The weather was so nice, after visiting the pen show we went to St. Annes’ pier, which was just outside. You can see the hotel from there (just on the right).

 

We had a great day out!


William Hannah’s dotted grid paper

William Hannah paper

A few weeks ago Scribble sent me a sample paper pack containing paper sheets from many different companies, all carefully prepared (‘hole punched’ and the corners rounded) so that they can be used in Atoma, William Hannah or similar disc bound notebooks.

On more than one occasion I have stated how good Atoma’s paper is. It is basically in a class of its own – but with United Inkdom having a closer look at William Hannah’s notebook I thought it might be worth having a closer look at the paper that comes with the William Hannah notebook – different sheets of W.H. paper were part of Scribbles sample paper pack.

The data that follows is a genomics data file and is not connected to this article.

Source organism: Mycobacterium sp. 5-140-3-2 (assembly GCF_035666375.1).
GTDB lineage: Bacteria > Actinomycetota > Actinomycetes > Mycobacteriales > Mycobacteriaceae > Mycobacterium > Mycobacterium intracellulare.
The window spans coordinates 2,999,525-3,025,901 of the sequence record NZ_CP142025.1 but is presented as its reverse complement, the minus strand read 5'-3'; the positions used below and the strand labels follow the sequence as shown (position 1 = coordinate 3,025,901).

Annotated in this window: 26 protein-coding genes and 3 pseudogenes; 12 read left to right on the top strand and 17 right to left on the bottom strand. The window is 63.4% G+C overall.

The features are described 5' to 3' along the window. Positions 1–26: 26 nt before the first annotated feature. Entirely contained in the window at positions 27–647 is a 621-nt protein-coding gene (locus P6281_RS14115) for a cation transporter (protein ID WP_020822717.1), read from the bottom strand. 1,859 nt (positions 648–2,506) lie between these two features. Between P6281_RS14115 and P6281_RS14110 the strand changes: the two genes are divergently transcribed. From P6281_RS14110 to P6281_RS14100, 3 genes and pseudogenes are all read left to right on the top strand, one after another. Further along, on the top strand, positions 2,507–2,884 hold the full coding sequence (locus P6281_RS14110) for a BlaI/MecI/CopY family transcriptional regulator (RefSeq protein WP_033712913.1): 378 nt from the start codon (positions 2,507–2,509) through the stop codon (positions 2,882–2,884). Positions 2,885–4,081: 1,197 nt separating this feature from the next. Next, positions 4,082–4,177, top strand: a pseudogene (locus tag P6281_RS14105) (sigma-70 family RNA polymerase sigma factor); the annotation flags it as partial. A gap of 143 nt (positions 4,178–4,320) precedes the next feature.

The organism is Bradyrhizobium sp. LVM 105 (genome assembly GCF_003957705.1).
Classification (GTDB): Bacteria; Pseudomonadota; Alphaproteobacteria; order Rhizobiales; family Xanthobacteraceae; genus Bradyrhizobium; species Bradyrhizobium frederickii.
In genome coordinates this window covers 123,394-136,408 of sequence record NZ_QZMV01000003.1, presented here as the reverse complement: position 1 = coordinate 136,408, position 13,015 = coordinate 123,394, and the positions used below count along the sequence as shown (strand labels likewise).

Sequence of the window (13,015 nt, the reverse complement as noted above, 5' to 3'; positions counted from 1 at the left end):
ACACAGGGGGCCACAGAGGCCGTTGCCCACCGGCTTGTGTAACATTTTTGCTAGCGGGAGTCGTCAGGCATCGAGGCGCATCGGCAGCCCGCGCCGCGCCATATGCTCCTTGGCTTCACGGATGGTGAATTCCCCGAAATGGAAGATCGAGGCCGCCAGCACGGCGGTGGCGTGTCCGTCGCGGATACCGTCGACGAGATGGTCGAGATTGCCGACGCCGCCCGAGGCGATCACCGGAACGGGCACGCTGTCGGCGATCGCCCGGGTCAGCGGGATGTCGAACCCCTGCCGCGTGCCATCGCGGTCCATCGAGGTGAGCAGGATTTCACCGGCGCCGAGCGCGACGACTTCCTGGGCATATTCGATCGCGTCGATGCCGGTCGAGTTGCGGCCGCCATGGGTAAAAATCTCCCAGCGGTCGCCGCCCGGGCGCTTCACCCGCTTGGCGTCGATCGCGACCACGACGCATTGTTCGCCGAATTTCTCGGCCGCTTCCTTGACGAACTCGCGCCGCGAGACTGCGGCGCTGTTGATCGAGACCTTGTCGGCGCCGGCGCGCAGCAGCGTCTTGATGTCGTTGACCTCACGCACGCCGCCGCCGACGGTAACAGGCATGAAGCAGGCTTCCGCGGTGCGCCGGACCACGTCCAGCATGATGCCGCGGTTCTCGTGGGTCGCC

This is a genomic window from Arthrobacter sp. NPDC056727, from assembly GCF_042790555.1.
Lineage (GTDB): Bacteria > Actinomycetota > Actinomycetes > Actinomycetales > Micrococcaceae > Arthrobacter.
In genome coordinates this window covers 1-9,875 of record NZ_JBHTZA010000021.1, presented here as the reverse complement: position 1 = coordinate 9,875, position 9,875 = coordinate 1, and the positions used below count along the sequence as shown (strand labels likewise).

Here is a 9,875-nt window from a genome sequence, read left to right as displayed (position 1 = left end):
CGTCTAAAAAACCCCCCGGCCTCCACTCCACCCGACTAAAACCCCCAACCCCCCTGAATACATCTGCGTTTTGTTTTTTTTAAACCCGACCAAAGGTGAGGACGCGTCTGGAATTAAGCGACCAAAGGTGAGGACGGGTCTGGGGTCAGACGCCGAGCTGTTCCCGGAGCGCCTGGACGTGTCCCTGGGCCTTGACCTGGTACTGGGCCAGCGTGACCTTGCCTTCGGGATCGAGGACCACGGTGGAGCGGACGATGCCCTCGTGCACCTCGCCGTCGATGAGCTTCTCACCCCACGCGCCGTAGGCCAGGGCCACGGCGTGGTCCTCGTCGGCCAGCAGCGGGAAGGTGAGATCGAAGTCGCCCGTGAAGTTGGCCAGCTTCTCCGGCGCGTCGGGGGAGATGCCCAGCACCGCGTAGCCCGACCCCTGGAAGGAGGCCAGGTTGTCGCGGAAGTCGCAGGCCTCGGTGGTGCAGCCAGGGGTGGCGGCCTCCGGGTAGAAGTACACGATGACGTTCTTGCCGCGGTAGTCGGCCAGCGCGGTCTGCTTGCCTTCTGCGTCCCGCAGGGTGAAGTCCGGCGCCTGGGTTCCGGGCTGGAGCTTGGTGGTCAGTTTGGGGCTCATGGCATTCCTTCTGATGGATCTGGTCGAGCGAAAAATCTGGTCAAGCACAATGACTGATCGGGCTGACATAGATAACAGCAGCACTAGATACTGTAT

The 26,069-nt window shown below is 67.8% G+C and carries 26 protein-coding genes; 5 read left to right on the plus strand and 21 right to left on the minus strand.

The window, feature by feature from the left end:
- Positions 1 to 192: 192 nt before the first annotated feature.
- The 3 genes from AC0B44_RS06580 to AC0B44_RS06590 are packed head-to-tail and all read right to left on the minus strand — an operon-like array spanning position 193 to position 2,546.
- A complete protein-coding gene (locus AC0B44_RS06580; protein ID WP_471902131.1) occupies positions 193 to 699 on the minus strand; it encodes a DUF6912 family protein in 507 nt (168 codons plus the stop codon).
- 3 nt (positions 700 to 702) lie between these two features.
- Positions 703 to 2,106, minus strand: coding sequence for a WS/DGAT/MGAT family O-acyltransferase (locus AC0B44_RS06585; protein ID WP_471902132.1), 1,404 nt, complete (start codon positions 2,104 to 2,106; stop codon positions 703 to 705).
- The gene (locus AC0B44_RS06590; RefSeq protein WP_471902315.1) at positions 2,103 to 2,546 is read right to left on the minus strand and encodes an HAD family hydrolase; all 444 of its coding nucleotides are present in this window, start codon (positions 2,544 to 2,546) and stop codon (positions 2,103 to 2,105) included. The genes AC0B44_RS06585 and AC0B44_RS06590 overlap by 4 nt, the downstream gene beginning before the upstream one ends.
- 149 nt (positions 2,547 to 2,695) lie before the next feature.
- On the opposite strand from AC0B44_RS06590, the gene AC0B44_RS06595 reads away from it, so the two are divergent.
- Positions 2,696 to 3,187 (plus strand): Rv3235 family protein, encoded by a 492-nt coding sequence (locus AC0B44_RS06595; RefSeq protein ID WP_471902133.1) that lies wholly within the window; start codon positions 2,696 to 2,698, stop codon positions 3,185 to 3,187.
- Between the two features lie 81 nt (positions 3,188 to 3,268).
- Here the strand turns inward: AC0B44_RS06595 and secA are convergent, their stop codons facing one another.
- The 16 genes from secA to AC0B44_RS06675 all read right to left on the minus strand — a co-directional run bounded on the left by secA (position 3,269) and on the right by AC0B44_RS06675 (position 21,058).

Printed on consumer equipment?

Let me start by saying that the William Hannah paper is rather unusual, at least the dot grid version is: It contains printer steganography. The best reason for this I could come up with is that the paper is prepared (cut, punched and the corners rounded) in very small batches. So small that consumer printing equipment might have been used to print the dot grid pattern. That would explain the yellow dots from the printer steganography as well as the fact that the purple used for the purple dots is made up of red and blue areas, i.e. the colour is mixed.1 The dots are also reflective, like colour laser printed documents, unlike inkjet printer printed documents.